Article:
Puffin, a 13ft Cat Rigged Dinghy by Colin Bell DC 194 pp. 42-43
Having owned some twelve different sailing dinghies and cruisers over my lifetime and now having entered the seventies age group, I was looking for a stable, easy to rig, sail and launch sailing dinghy. She had to be big enough to sleep in and suitable for my grandchildren to learn to sail in, after they have read all the Arthur Ransome books.
A Suffolk Beach Punt by Paul Harrison
DC 193 pp. 52-54
It’s ten years since Ian Page and myself bought our Suffolk Beach Punt Peregrine. It’s seen us safely through many trips from the West Coast of Scotland, to the Outer Hebrides, The Lakes, The Farne Islands, Anglesey, The Humber, The Norfolk Broads, Falmouth, The Solent and even our local sailing pond Pugneys in Wakefield.
Paradox by Duncan Gilchrist DC193 pp. 45-47 and
Sailing the Paradox by Alastair Law DC193 pp. 48-49
Man has long admired a nicely-rounded bottom. Since he first sat astride a log and tried to stay on top of it to the other side of the river, rounded bottoms have offered excitement and sometimes even satisfaction. So, one has to be brave to ignore this long-held love of curves and to present to the world a boat that is square. Worse than that, the designer added protuberances to the outsides of the already sharp chine. He then had the audacity to claim that this box would sail well to windward without the aid of a keel, centreboard or leeboard, on its bare flat bottom!
Nineteen years with an Enterprise by Steve Bradwell DC 211 pp. 43-45
Designed by Jack Holt and first launched in 1956 the Enterprise is a popular club racer, which excels in light wind tactical lake sailing. It is one of the most numerous classes in the UK and around the world. Club racing is what most do but it was also intended as a family cruising and a ‘general purpose’ boat. For this use cruising sails were designed. These have a total sail area of 7.43 sq m / 80 sq ft. Racing sails are 10.5 sq m / 113 sq ft.
New Member’s Boat by Simon Rippon DC 233 p. 60
Simon writes about his Enterprise Kindly Light.
The Evolution of Scamp by John Welsford DC 210 pp.56-57
Magazine co-editor Josh Colvin and I have corresponded for a long time, and it was both a pleasant surprise and a compliment to me when he asked me to design the smallest practical cruiser which would become the ‘Small Craft Advisor Magazine Project’. Otherwise known as SCAMP. The brief was for a boat as close to 3.048m (10 ft) long as possible, to sleep one on board, to sail two or three for a few hours, to carry a weekend’s stores and equipment, and to be within the capabilities of a first-time boat-builder with only basic tool skills.
Scamp Evaluation by Howard Rice DC 211 pp. 55-60
The Tideway by Richard Crockatt DC182 pp.34-36
First impressions count for a lot. I vividly remember my first sail in a Tideway on a wet and blustery day in Blakeney Harbour on the North Norfolk coast. I felt a mixture of admiration for the boat’s qualities in testing conditions and relief that at last I’d found a boat I could manage single-handed with some ease on and off the water. I’d had a GP14 before, which is a fine boat, but in force 4 and above is a lot to handle on your own. In my search for the ideal boat I had sailed all manner of other dinghies and found them too big or too small or too light or too heavy etc etc. The Tideway seemed spot on. No doubt it’s partly a question of temperament. Boats fit like clothes, and choice of clothes is a highly subjective matter.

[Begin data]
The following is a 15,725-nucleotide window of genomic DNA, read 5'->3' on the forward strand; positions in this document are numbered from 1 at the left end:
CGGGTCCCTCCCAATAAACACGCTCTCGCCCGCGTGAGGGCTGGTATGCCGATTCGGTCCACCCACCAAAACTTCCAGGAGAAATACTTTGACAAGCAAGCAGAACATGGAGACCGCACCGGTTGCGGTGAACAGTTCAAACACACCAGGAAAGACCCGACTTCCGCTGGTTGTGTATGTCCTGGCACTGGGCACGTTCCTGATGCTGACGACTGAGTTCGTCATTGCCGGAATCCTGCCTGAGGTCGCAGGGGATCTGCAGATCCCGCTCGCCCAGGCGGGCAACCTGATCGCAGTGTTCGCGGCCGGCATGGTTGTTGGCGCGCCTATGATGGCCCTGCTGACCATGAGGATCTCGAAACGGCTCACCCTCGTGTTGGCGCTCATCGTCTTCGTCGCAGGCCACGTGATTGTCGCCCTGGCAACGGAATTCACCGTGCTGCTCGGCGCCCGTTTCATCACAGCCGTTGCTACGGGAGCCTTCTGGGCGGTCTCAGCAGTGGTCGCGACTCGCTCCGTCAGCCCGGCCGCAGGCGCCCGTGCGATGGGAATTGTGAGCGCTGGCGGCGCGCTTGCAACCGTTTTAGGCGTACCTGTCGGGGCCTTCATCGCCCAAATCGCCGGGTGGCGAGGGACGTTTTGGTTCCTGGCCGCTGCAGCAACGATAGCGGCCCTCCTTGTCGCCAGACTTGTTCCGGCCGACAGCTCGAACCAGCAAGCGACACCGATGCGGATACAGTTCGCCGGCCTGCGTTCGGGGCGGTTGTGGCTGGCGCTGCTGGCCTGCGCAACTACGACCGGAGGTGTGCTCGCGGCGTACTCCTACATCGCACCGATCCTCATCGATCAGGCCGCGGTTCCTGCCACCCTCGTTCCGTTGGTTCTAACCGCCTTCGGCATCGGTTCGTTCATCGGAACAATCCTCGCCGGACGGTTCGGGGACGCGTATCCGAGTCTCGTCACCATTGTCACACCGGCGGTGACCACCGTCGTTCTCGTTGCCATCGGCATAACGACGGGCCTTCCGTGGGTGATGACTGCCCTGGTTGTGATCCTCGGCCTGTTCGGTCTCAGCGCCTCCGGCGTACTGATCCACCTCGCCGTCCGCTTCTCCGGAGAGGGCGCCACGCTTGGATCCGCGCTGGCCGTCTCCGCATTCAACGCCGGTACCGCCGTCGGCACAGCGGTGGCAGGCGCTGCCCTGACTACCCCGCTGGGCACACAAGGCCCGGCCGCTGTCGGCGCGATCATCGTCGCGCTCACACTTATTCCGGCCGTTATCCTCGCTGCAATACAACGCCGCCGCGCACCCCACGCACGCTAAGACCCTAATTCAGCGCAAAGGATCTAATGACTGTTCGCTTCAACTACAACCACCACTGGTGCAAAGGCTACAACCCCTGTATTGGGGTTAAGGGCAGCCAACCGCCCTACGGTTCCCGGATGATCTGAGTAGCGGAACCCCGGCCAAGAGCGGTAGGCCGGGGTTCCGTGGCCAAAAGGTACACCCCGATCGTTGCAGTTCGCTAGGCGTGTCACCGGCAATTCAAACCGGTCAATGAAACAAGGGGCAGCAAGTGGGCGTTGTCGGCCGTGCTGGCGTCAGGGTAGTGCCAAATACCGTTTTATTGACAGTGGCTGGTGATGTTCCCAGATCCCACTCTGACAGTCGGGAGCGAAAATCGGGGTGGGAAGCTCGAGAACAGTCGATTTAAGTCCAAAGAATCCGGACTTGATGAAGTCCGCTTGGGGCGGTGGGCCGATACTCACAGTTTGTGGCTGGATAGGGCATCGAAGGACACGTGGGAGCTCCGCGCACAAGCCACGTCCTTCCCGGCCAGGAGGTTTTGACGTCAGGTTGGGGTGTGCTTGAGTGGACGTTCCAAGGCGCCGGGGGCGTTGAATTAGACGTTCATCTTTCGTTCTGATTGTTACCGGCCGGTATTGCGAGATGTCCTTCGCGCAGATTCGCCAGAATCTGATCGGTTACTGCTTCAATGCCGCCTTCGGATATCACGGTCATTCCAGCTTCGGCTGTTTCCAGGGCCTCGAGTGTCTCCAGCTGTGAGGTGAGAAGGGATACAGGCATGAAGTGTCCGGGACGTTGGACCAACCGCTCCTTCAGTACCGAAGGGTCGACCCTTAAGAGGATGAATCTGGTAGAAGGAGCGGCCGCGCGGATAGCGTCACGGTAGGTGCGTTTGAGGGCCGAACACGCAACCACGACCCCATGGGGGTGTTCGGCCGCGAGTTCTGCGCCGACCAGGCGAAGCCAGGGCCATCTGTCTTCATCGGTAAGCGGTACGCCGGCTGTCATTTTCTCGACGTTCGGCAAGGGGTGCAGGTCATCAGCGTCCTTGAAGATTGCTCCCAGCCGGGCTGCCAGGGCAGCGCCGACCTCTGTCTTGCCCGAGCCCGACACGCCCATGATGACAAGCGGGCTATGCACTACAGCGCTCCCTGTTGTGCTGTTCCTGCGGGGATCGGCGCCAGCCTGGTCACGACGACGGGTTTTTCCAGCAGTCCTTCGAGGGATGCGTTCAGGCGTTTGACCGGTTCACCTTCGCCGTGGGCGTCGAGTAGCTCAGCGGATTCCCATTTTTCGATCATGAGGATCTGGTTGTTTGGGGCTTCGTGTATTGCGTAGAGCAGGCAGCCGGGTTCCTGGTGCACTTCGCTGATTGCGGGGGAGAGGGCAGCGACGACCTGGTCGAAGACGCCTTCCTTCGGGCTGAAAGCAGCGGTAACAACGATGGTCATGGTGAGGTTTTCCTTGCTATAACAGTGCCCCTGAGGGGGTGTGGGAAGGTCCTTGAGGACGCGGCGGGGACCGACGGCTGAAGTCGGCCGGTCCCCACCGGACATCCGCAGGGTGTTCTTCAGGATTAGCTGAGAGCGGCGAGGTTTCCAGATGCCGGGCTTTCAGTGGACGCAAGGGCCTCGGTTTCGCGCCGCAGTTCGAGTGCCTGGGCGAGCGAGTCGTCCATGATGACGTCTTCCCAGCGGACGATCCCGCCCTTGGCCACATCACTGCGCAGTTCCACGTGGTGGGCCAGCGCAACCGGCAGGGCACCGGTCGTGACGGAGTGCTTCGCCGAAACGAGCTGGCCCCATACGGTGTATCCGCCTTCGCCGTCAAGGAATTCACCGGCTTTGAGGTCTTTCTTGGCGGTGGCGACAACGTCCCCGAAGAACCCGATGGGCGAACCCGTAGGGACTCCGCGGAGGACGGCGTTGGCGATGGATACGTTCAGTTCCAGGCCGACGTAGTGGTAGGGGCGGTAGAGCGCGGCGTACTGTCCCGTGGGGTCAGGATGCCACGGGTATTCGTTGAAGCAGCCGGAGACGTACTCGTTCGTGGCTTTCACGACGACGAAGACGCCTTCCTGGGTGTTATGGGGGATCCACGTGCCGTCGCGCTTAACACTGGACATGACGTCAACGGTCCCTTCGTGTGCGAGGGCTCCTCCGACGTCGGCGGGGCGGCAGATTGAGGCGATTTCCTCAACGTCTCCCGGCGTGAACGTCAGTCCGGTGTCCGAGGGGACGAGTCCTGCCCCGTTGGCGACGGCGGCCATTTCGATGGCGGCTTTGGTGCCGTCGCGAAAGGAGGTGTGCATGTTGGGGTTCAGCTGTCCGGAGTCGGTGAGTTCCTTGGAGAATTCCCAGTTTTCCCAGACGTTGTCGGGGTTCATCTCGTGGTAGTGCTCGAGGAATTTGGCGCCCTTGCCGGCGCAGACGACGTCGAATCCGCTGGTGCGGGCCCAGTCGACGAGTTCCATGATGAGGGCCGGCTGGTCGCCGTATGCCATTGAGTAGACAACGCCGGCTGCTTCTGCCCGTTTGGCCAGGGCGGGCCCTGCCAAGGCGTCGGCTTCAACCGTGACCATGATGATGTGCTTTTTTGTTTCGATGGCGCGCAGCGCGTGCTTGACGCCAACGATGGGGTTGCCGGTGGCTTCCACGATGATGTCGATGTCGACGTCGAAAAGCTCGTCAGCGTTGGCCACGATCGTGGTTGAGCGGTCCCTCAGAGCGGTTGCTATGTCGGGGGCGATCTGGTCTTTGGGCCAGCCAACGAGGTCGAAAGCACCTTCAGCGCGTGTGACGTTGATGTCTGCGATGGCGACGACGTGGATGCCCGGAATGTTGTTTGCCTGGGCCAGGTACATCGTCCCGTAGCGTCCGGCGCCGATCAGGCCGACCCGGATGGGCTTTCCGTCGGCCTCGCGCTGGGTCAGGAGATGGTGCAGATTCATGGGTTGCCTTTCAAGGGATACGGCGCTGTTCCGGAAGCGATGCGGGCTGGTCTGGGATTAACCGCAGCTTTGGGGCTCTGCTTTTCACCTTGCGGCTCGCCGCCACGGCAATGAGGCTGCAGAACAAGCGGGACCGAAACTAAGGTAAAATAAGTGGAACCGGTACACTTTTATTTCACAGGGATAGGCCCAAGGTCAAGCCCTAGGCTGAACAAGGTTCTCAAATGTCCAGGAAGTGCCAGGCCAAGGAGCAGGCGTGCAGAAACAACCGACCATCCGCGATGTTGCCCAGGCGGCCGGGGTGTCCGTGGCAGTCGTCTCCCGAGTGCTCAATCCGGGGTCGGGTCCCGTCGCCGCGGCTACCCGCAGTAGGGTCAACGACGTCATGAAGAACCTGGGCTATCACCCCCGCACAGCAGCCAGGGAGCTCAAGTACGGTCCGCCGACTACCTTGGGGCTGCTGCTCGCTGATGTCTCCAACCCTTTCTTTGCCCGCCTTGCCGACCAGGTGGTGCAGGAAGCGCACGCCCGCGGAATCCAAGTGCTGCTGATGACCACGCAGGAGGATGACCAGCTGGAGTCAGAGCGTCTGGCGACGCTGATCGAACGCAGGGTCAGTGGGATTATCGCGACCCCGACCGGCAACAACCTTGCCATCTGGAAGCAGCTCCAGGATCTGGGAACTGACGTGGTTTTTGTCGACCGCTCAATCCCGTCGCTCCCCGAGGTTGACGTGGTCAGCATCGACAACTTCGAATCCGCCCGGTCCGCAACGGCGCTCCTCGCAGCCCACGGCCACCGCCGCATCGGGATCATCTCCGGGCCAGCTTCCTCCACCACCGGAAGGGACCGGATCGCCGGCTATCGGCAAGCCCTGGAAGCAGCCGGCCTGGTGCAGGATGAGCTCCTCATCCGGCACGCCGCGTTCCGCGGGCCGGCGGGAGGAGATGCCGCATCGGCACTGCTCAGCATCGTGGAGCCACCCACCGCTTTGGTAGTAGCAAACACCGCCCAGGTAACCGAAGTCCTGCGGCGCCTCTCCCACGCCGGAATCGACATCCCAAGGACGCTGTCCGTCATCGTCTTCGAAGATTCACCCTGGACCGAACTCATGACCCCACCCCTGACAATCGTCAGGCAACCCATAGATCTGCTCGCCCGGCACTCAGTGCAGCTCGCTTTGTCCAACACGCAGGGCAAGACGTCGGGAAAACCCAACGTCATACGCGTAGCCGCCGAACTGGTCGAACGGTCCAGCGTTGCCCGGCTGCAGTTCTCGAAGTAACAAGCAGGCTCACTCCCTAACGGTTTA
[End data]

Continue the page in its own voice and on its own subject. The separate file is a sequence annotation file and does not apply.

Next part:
The Ness Yawl by Alan Glanville DC 184 pp.61 and 63
The Ness Yawl is long, slim and light, enabling her to slip through the water easily. Designed by Iain Oughtred and based upon the traditional Ness Yoles of the Shetland Islands, she is a direct descendant of the double-ended, open-hulled Viking boats of Scandinavia. Her most outstanding feature in my eyes is beauty; aesthetically the boat is a delight. This is in no small measure due to her suitability as a sailing and rowing boat: she is fun to sail and easy to row.
My own Ness Yawl, Lowly Worm III, is rigged with a standing lug mainsail and a Bermudan mizzen. Other sail configurations are possible. The masts are unstayed which makes launching and recovery easy and low bridges negotiable without difficulty.
The West Wight Potter by Bruce Longstaff and Bob Lomas DC 208 pp. 59-61
The ‘West Wight Potter’ originated in a western corner of the Isle of Wight. It was designed and originally built by third generation boat-builder and designer, Stanley Smith and was intended to be a boat in which one could ‘potter’. Stanley Smith’s criteria for the Potter was a boat that could be easily towed by a Morris Minor, could be stored in the garage, and would be seaworthy enough to take any seas the Solent had to offer.